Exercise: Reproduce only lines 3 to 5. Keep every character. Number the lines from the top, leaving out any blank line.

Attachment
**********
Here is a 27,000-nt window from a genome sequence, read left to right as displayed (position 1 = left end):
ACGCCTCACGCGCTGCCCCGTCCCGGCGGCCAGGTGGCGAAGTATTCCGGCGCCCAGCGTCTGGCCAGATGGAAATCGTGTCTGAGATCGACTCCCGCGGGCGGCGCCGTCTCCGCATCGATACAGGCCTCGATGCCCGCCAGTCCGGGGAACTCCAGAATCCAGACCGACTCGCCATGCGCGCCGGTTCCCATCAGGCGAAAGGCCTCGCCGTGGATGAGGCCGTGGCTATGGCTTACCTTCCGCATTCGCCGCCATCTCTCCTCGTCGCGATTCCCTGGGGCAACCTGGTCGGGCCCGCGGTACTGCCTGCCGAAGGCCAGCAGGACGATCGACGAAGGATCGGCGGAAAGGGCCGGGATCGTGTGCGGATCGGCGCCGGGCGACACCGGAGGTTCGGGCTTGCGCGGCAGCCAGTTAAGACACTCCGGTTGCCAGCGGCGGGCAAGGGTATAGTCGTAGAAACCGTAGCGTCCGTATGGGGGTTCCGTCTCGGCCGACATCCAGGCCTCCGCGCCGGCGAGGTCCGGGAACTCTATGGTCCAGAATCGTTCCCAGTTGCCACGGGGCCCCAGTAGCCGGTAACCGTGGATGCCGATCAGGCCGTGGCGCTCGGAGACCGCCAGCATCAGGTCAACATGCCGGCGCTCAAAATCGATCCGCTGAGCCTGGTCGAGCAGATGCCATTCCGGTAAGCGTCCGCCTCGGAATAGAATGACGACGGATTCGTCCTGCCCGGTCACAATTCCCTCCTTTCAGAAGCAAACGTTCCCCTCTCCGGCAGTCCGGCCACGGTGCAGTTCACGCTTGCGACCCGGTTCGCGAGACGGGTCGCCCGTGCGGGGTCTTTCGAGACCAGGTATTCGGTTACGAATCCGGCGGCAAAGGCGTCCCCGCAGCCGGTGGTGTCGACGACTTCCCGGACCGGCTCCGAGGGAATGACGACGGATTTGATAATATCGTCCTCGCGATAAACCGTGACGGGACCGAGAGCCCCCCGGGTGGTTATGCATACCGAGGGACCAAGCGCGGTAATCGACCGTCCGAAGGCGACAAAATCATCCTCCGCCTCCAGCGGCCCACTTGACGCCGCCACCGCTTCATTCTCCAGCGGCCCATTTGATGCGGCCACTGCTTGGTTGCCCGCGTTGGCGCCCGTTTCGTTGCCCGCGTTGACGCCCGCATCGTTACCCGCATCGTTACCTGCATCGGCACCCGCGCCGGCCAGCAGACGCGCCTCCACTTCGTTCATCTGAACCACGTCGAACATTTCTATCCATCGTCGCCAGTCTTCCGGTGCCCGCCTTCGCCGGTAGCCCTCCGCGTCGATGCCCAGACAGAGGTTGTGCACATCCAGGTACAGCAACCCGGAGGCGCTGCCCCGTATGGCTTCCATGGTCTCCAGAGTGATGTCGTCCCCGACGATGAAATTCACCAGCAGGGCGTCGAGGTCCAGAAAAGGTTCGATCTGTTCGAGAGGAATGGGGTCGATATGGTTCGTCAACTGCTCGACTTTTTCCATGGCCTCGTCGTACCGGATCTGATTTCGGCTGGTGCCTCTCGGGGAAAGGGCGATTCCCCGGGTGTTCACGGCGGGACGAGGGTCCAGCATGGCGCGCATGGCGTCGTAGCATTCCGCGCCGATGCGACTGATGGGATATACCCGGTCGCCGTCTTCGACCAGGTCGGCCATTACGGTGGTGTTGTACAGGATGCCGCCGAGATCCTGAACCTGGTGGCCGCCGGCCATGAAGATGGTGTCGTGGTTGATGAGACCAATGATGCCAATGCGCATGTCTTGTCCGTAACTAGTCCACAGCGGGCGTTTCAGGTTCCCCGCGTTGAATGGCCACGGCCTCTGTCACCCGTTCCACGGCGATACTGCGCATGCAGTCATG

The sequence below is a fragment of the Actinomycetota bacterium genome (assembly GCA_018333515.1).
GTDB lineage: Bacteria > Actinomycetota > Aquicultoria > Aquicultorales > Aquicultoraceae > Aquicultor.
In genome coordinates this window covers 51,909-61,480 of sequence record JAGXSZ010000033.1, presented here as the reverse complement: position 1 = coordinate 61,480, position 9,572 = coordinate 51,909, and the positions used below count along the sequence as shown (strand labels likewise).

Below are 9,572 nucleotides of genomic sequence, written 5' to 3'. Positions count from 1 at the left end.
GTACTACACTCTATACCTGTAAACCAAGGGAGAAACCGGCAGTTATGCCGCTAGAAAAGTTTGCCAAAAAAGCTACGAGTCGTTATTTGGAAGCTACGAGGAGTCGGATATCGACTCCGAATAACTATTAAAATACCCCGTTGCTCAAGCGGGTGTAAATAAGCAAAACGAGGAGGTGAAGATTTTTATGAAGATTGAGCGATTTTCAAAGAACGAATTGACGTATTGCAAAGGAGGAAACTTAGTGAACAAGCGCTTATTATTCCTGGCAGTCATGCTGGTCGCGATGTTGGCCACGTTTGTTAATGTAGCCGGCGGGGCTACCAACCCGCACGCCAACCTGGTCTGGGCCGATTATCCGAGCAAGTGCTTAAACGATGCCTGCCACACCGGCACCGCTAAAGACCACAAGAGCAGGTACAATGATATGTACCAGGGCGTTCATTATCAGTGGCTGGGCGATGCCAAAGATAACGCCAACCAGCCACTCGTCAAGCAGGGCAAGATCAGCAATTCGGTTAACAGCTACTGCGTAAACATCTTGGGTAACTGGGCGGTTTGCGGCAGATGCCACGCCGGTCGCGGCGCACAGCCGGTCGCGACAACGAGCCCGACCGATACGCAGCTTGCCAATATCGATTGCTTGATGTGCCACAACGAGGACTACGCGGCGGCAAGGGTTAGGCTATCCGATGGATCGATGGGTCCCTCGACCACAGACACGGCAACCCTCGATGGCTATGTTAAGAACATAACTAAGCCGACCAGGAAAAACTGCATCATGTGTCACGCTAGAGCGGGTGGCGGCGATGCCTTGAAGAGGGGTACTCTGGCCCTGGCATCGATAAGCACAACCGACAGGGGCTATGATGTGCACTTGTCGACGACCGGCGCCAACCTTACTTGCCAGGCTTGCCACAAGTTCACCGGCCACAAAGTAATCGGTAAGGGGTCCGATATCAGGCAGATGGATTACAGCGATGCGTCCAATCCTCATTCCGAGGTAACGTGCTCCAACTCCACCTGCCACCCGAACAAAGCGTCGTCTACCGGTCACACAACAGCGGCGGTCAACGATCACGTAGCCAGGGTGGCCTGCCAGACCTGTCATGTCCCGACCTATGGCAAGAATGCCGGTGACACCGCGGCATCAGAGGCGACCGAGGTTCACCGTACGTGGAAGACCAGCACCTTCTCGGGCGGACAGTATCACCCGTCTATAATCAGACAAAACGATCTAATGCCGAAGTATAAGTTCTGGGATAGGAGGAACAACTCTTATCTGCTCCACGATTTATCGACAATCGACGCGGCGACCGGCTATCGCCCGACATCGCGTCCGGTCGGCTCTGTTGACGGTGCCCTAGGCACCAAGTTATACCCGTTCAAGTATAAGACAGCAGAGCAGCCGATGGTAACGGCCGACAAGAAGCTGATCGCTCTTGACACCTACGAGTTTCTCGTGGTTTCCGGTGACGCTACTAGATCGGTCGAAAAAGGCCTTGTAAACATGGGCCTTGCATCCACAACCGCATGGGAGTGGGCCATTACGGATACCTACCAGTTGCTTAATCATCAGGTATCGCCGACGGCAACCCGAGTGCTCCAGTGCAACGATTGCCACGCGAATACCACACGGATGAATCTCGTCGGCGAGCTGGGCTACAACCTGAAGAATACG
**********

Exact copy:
The sequence below is a fragment of the Actinomycetota bacterium genome (assembly GCA_018333515.1).
GTDB lineage: Bacteria > Actinomycetota > Aquicultoria > Aquicultorales > Aquicultoraceae > Aquicultor.
In genome coordinates this window covers 51,909-61,480 of sequence record JAGXSZ010000033.1, presented here as the reverse complement: position 1 = coordinate 61,480, position 9,572 = coordinate 51,909, and the positions used below count along the sequence as shown (strand labels likewise).